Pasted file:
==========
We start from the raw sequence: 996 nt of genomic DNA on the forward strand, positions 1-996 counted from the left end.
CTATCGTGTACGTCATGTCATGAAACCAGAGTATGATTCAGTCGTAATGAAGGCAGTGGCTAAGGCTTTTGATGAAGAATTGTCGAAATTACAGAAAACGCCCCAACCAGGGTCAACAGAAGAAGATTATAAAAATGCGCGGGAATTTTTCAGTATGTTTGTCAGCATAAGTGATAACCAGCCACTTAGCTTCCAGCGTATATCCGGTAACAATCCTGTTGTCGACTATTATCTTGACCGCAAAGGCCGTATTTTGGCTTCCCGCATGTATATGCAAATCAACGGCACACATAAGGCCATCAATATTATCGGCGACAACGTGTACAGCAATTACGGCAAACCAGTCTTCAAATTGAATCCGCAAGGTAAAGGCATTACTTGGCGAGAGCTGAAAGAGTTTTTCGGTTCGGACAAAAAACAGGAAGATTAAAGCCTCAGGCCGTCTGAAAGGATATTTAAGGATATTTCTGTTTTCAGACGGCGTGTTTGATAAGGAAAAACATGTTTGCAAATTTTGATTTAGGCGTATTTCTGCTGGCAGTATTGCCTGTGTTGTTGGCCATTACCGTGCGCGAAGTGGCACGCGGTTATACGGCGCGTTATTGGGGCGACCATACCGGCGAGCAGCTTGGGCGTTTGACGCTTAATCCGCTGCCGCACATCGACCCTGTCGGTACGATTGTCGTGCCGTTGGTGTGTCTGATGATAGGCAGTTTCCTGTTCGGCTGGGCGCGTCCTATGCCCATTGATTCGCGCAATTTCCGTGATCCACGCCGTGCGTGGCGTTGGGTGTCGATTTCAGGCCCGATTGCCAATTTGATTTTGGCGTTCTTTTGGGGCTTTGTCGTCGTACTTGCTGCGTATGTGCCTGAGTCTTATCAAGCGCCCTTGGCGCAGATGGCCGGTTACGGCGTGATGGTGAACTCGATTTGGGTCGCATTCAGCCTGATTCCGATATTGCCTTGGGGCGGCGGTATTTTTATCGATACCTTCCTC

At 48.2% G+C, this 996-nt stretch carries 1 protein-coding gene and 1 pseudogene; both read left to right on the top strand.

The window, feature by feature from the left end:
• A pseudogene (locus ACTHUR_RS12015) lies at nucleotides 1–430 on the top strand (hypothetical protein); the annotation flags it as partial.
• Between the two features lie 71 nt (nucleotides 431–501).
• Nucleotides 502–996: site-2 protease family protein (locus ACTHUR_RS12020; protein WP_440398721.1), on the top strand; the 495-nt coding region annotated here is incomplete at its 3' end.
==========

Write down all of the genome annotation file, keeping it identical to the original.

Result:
We start from the raw sequence: 996 nt of genomic DNA on the forward strand, positions 1-996 counted from the left end.
CTATCGTGTACGTCATGTCATGAAACCAGAGTATGATTCAGTCGTAATGAAGGCAGTGGCTAAGGCTTTTGATGAAGAATTGTCGAAATTACAGAAAACGCCCCAACCAGGGTCAACAGAAGAAGATTATAAAAATGCGCGGGAATTTTTCAGTATGTTTGTCAGCATAAGTGATAACCAGCCACTTAGCTTCCAGCGTATATCCGGTAACAATCCTGTTGTCGACTATTATCTTGACCGCAAAGGCCGTATTTTGGCTTCCCGCATGTATATGCAAATCAACGGCACACATAAGGCCATCAATATTATCGGCGACAACGTGTACAGCAATTACGGCAAACCAGTCTTCAAATTGAATCCGCAAGGTAAAGGCATTACTTGGCGAGAGCTGAAAGAGTTTTTCGGTTCGGACAAAAAACAGGAAGATTAAAGCCTCAGGCCGTCTGAAAGGATATTTAAGGATATTTCTGTTTTCAGACGGCGTGTTTGATAAGGAAAAACATGTTTGCAAATTTTGATTTAGGCGTATTTCTGCTGGCAGTATTGCCTGTGTTGTTGGCCATTACCGTGCGCGAAGTGGCACGCGGTTATACGGCGCGTTATTGGGGCGACCATACCGGCGAGCAGCTTGGGCGTTTGACGCTTAATCCGCTGCCGCACATCGACCCTGTCGGTACGATTGTCGTGCCGTTGGTGTGTCTGATGATAGGCAGTTTCCTGTTCGGCTGGGCGCGTCCTATGCCCATTGATTCGCGCAATTTCCGTGATCCACGCCGTGCGTGGCGTTGGGTGTCGATTTCAGGCCCGATTGCCAATTTGATTTTGGCGTTCTTTTGGGGCTTTGTCGTCGTACTTGCTGCGTATGTGCCTGAGTCTTATCAAGCGCCCTTGGCGCAGATGGCCGGTTACGGCGTGATGGTGAACTCGATTTGGGTCGCATTCAGCCTGATTCCGATATTGCCTTGGGGCGGCGGTATTTTTATCGATACCTTCCTC

At 48.2% G+C, this 996-nt stretch carries 1 protein-coding gene and 1 pseudogene; both read left to right on the top strand.

The window, feature by feature from the left end:
• A pseudogene (locus ACTHUR_RS12015) lies at nucleotides 1–430 on the top strand (hypothetical protein); the annotation flags it as partial.
• Between the two features lie 71 nt (nucleotides 431–501).
• Nucleotides 502–996: site-2 protease family protein (locus ACTHUR_RS12020; protein WP_440398721.1), on the top strand; the 495-nt coding region annotated here is incomplete at its 3' end.